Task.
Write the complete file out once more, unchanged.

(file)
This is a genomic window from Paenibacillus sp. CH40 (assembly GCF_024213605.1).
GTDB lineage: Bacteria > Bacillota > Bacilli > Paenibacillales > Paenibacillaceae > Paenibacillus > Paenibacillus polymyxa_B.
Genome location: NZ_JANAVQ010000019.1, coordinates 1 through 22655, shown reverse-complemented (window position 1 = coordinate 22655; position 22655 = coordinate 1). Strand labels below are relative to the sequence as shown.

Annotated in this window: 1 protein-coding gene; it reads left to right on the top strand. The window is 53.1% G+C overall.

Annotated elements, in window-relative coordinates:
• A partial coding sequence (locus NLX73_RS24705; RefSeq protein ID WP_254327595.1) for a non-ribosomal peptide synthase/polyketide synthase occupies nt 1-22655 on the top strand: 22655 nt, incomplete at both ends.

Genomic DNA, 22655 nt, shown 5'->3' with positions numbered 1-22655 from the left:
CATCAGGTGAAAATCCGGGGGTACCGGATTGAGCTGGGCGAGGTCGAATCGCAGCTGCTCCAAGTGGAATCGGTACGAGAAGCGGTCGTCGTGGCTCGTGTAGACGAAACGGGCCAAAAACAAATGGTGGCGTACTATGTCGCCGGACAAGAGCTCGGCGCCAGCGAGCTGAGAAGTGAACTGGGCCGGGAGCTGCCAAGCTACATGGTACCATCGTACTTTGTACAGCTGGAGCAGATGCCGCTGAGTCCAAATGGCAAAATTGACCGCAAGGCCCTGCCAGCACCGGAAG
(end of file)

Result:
This is a genomic window from Paenibacillus sp. CH40 (assembly GCF_024213605.1).
GTDB lineage: Bacteria > Bacillota > Bacilli > Paenibacillales > Paenibacillaceae > Paenibacillus > Paenibacillus polymyxa_B.
Genome location: NZ_JANAVQ010000019.1, coordinates 1 through 22655, shown reverse-complemented (window position 1 = coordinate 22655; position 22655 = coordinate 1). Strand labels below are relative to the sequence as shown.

Annotated in this window: 1 protein-coding gene; it reads left to right on the top strand. The window is 53.1% G+C overall.

Annotated elements, in window-relative coordinates:
• A partial coding sequence (locus NLX73_RS24705; RefSeq protein ID WP_254327595.1) for a non-ribosomal peptide synthase/polyketide synthase occupies nt 1-22655 on the top strand: 22655 nt, incomplete at both ends.

Genomic DNA, 22655 nt, shown 5'->3' with positions numbered 1-22655 from the left:
CATCAGGTGAAAATCCGGGGGTACCGGATTGAGCTGGGCGAGGTCGAATCGCAGCTGCTCCAAGTGGAATCGGTACGAGAAGCGGTCGTCGTGGCTCGTGTAGACGAAACGGGCCAAAAACAAATGGTGGCGTACTATGTCGCCGGACAAGAGCTCGGCGCCAGCGAGCTGAGAAGTGAACTGGGCCGGGAGCTGCCAAGCTACATGGTACCATCGTACTTTGTACAGCTGGAGCAGATGCCGCTGAGTCCAAATGGCAAAATTGACCGCAAGGCCCTGCCAGCACCGGAAG